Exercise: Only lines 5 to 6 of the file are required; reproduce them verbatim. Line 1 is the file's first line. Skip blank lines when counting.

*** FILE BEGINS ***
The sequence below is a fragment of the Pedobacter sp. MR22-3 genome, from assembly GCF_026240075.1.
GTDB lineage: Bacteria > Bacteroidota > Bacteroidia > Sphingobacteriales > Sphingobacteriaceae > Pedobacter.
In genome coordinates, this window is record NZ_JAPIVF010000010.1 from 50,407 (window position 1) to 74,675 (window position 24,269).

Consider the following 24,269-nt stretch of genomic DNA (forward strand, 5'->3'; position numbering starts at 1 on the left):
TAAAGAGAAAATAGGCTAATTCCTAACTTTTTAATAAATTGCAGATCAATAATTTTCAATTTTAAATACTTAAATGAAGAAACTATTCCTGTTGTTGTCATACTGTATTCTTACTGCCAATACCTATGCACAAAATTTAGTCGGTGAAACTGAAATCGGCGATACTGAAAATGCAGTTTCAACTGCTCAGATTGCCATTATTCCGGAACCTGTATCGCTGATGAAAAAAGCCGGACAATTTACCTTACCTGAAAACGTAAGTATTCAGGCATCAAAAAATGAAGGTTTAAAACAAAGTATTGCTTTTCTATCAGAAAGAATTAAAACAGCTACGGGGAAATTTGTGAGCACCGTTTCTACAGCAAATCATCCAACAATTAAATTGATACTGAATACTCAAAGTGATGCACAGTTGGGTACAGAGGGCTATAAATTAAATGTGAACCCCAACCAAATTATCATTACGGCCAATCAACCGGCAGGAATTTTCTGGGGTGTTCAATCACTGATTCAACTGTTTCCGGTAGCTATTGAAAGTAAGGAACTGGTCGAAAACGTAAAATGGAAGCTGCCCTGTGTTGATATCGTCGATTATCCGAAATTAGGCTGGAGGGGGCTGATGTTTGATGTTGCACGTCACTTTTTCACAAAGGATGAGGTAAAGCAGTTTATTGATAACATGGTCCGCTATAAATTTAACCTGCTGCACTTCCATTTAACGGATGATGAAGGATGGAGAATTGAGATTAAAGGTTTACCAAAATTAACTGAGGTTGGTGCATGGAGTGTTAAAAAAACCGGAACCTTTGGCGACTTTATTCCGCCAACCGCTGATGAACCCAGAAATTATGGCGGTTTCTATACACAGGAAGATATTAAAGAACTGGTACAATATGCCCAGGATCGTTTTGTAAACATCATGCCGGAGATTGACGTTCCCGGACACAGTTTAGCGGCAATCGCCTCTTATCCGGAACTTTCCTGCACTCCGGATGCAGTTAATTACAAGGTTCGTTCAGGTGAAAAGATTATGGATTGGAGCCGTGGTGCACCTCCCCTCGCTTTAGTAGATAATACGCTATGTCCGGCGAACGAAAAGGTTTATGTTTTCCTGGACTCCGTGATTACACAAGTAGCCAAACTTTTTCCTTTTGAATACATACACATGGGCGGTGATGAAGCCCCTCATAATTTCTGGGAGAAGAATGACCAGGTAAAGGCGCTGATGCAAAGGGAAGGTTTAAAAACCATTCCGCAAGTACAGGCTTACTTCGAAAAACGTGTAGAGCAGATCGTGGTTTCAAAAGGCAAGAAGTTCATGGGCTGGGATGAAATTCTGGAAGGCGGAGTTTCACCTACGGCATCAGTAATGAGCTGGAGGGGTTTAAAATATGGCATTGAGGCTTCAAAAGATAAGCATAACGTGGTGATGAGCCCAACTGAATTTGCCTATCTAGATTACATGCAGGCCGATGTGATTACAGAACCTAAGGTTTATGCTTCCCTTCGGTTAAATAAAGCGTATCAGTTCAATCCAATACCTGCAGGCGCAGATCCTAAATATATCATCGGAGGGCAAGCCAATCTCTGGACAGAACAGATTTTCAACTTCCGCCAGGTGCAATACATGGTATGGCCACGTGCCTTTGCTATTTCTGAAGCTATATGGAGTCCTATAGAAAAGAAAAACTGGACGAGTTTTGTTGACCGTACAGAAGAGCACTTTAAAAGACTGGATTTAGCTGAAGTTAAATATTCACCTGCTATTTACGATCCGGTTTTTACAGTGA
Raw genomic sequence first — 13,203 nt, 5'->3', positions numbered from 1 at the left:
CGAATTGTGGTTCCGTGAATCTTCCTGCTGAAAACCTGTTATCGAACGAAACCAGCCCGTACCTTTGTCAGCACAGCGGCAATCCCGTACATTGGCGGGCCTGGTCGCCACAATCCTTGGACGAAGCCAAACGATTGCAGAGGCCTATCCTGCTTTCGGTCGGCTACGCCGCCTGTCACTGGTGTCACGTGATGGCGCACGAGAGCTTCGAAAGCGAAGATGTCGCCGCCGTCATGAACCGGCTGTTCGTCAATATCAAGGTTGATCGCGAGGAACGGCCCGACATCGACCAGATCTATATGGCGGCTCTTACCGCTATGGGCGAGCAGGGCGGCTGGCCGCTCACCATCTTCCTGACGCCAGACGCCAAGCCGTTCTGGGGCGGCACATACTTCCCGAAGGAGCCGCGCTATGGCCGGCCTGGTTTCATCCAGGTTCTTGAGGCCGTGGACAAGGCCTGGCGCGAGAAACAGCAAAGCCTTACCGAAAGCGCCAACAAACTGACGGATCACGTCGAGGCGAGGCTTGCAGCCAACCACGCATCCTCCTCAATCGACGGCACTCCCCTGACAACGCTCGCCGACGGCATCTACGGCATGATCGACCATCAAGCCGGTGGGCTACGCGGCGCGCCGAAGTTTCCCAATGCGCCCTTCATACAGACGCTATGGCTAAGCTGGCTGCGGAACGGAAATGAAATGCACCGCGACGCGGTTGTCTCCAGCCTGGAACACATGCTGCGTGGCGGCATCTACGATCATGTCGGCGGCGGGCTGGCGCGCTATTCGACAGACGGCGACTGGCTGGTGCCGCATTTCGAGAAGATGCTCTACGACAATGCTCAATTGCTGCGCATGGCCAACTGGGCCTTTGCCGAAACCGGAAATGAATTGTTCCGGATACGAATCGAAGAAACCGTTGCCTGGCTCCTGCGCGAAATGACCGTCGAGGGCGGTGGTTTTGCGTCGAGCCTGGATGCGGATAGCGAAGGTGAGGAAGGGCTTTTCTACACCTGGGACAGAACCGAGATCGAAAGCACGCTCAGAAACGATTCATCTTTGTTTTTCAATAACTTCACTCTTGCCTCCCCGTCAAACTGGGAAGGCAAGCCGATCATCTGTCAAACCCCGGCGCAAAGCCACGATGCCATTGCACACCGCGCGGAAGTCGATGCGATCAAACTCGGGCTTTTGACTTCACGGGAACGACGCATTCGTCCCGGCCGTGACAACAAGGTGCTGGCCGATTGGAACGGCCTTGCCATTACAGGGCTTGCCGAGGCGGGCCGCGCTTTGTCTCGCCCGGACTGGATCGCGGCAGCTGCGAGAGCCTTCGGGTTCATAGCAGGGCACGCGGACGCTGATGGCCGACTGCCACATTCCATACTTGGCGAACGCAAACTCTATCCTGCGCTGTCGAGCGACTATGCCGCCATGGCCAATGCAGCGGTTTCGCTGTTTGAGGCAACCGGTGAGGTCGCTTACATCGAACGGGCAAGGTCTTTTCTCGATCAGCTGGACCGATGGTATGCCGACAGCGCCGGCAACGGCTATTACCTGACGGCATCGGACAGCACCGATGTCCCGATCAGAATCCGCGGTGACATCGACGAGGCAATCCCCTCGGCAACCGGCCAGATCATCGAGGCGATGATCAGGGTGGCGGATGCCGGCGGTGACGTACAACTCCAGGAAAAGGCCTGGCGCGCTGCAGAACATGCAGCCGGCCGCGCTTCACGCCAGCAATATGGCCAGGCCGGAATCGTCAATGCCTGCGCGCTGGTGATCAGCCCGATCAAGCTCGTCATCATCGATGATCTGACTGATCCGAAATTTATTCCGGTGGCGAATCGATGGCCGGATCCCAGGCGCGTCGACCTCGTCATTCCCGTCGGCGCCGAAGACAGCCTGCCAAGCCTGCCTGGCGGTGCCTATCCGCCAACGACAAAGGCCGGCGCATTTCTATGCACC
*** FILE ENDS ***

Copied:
TAAAGAGAAAATAGGCTAATTCCTAACTTTTTAATAAATTGCAGATCAATAATTTTCAATTTTAAATACTTAAATGAAGAAACTATTCCTGTTGTTGTCATACTGTATTCTTACTGCCAATACCTATGCACAAAATTTAGTCGGTGAAACTGAAATCGGCGATACTGAAAATGCAGTTTCAACTGCTCAGATTGCCATTATTCCGGAACCTGTATCGCTGATGAAAAAAGCCGGACAATTTACCTTACCTGAAAACGTAAGTATTCAGGCATCAAAAAATGAAGGTTTAAAACAAAGTATTGCTTTTCTATCAGAAAGAATTAAAACAGCTACGGGGAAATTTGTGAGCACCGTTTCTACAGCAAATCATCCAACAATTAAATTGATACTGAATACTCAAAGTGATGCACAGTTGGGTACAGAGGGCTATAAATTAAATGTGAACCCCAACCAAATTATCATTACGGCCAATCAACCGGCAGGAATTTTCTGGGGTGTTCAATCACTGATTCAACTGTTTCCGGTAGCTATTGAAAGTAAGGAACTGGTCGAAAACGTAAAATGGAAGCTGCCCTGTGTTGATATCGTCGATTATCCGAAATTAGGCTGGAGGGGGCTGATGTTTGATGTTGCACGTCACTTTTTCACAAAGGATGAGGTAAAGCAGTTTATTGATAACATGGTCCGCTATAAATTTAACCTGCTGCACTTCCATTTAACGGATGATGAAGGATGGAGAATTGAGATTAAAGGTTTACCAAAATTAACTGAGGTTGGTGCATGGAGTGTTAAAAAAACCGGAACCTTTGGCGACTTTATTCCGCCAACCGCTGATGAACCCAGAAATTATGGCGGTTTCTATACACAGGAAGATATTAAAGAACTGGTACAATATGCCCAGGATCGTTTTGTAAACATCATGCCGGAGATTGACGTTCCCGGACACAGTTTAGCGGCAATCGCCTCTTATCCGGAACTTTCCTGCACTCCGGATGCAGTTAATTACAAGGTTCGTTCAGGTGAAAAGATTATGGATTGGAGCCGTGGTGCACCTCCCCTCGCTTTAGTAGATAATACGCTATGTCCGGCGAACGAAAAGGTTTATGTTTTCCTGGACTCCGTGATTACACAAGTAGCCAAACTTTTTCCTTTTGAATACATACACATGGGCGGTGATGAAGCCCCTCATAATTTCTGGGAGAAGAATGACCAGGTAAAGGCGCTGATGCAAAGGGAAGGTTTAAAAACCATTCCGCAAGTACAGGCTTACTTCGAAAAACGTGTAGAGCAGATCGTGGTTTCAAAAGGCAAGAAGTTCATGGGCTGGGATGAAATTCTGGAAGGCGGAGTTTCACCTACGGCATCAGTAATGAGCTGGAGGGGTTTAAAATATGGCATTGAGGCTTCAAAAGATAAGCATAACGTGGTGATGAGCCCAACTGAATTTGCCTATCTAGATTACATGCAGGCCGATGTGATTACAGAACCTAAGGTTTATGCTTCCCTTCGGTTAAATAAAGCGTATCAGTTCAATCCAATACCTGCAGGCGCAGATCCTAAATATATCATCGGAGGGCAAGCCAATCTCTGGACAGAACAGATTTTCAACTTCCGCCAGGTGCAATACATGGTATGGCCACGTGCCTTTGCTATTTCTGAAGCTATATGGAGTCCTATAGAAAAGAAAAACTGGACGAGTTTTGTTGACCGTACAGAAGAGCACTTTAAAAGACTGGATTTAGCTGAAGTTAAATATTCACCTGCTATTTACGATCCGGTTTTTACAGTGA
Raw genomic sequence first — 13,203 nt, 5'->3', positions numbered from 1 at the left: